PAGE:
In April 2022, Foundation for Investigative Journalism (FIJ) reported that Fisayo Soyombo emerged as one of the 13 selected fellows of the Reuters Institute for the Study of Journalism at the University of Oxford, United Kingdom.
As part of the 2022 fellows, Soyombo is to research “the rise of a willing army against the truth — the practice of drowning out a genuine work of journalism with coordinated media campaigns that confuse unsuspecting public members, consequently leaving the authenticity of the story in tatters”.
It is another well-deserved achievement in the life of a man who has sacrificed so much to unravel the truth.
In retrospect, it is typical of Fisayo to go into the jungle knowing very well that the beast of the nation could eat him with no second thought. To put that into a broader context, take the following exceptional story in his career as a cue.
In 2019, Fisayo was detained for five days in a police cell and eight days as an inmate in Ikoyi Prison. The imprisonment was deliberately planned by himself, and it attempted to expose the corruption in Nigeria’s justice system. He went undercover as Ojo Olajumoke, feigning to be a felon. In an interview, he was asked what was running in his mind when he was being tortured by a prison officer who discovered that he came into the prison with a recording device. He had said, “I felt my loyalty to my calling was being tested. I saw it as a test of my conviction that this society can work and the role of investigative journalism in making that happen.”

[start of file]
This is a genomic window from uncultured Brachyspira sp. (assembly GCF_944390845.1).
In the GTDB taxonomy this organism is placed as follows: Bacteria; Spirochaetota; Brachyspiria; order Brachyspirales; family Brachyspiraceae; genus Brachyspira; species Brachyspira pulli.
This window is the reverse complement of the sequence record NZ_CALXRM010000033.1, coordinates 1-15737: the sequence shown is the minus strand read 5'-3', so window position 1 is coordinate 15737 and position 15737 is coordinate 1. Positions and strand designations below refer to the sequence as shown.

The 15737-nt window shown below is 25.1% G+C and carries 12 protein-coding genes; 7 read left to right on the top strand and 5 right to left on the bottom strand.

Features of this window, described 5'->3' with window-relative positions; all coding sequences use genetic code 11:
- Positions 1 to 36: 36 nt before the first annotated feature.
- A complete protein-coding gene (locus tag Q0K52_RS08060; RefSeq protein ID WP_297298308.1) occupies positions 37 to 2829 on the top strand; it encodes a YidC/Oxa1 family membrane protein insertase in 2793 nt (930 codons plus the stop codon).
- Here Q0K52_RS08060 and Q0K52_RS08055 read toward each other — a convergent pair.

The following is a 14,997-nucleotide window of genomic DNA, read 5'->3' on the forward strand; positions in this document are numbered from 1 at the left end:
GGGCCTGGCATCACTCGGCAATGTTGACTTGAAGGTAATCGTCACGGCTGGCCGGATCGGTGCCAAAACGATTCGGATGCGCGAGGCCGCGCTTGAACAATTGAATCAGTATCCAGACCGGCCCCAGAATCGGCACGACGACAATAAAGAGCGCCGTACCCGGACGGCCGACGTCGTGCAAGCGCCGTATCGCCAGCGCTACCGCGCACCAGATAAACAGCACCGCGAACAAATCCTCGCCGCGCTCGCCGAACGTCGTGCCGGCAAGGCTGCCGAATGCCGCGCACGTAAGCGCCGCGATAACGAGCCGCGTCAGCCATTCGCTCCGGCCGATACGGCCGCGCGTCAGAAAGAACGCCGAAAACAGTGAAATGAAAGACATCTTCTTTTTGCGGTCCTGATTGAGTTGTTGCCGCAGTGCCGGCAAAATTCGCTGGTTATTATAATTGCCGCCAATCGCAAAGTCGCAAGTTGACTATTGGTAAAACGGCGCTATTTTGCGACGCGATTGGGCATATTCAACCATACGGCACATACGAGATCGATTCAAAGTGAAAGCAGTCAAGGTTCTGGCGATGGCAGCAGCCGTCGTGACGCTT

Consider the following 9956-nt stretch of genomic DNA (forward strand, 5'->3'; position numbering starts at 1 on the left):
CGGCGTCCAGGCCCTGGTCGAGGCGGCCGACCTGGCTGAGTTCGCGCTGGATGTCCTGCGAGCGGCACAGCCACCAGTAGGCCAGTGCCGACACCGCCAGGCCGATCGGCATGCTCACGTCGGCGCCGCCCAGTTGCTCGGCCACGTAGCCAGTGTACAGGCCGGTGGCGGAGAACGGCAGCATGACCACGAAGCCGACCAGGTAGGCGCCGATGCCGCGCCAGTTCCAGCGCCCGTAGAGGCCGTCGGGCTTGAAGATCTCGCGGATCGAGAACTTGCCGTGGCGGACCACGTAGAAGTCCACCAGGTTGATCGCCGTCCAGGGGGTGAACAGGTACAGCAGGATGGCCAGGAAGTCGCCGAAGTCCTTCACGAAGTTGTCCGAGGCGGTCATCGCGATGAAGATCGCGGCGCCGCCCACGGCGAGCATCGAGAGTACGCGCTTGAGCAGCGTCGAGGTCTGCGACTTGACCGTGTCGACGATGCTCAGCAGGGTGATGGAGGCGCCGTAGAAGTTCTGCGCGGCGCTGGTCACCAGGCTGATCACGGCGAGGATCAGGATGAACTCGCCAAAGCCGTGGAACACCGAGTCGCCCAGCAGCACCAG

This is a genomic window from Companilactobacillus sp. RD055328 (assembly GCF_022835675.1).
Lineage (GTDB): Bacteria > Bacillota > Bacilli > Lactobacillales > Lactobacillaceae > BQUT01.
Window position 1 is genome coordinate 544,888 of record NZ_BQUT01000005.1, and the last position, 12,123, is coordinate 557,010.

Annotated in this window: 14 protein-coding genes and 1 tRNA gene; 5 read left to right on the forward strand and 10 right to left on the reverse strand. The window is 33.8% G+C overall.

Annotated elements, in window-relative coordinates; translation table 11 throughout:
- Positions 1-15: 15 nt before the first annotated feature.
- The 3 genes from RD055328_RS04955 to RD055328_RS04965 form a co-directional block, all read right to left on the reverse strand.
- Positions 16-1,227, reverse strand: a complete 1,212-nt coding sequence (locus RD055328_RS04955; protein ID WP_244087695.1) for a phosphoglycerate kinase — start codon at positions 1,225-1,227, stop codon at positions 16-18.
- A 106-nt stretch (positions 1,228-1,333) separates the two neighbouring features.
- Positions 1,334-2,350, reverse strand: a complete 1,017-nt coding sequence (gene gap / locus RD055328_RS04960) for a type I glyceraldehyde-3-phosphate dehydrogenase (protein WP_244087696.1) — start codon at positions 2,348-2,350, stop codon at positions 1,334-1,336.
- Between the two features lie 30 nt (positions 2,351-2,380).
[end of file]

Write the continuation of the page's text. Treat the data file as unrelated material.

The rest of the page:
He added, “In any case, I took the final decision to do this story back in 2017. So, during the beating, I kept reminding myself that I’d psyched myself up for the assignment for two years, so this was just a test of how well I fared.”
No matter how bold a human is, there are times that he would have glitches of doubt and fear. Fisayo Soyombo isn’t an exception. He had only spent about an hour in prison when it dawned on him that all the stories about cell congestion in the Nigerian prison system that he’d heard were true and not some imaginative tales.
On the day he got to the prison, the officials crammed sixteen of them into a tiny cell room. He thought it was hell until they brought extra inmates into an already cramped cell. He immediately began to have second thoughts about the mission, but he knew he wouldn’t still call it off despite the pain. As a hard-core investigator, he is mentally well built for these herculean tasks.
In a diary report, he wrote about how five of them who were suspects were bundled together. They all struggled to fit in the small mat provided in the stinky taper cell. While the other four suspects were in a deep sleep, Fisayo was wide awake. Even if he wanted to sleep, the noise from snoring and coughing inmates kept invading his hearing. The air fumed with alcohol.
Fisayo’s release from the prison was a tug of war. The prison officials at Ikoyi were desperate for his release. At the same time, those at the court preferred he forever stay in jail, especially the corrupt ones he succeeded in filming during his stay at the facility. They plotted closely with the officials at the Magistrate, Yaba, in the quest to keep him in jail. Something as simple as granting bail became an infuriating battle until the intervention of senior judicial officers, who demanded that he be granted bail on Friday, July 19.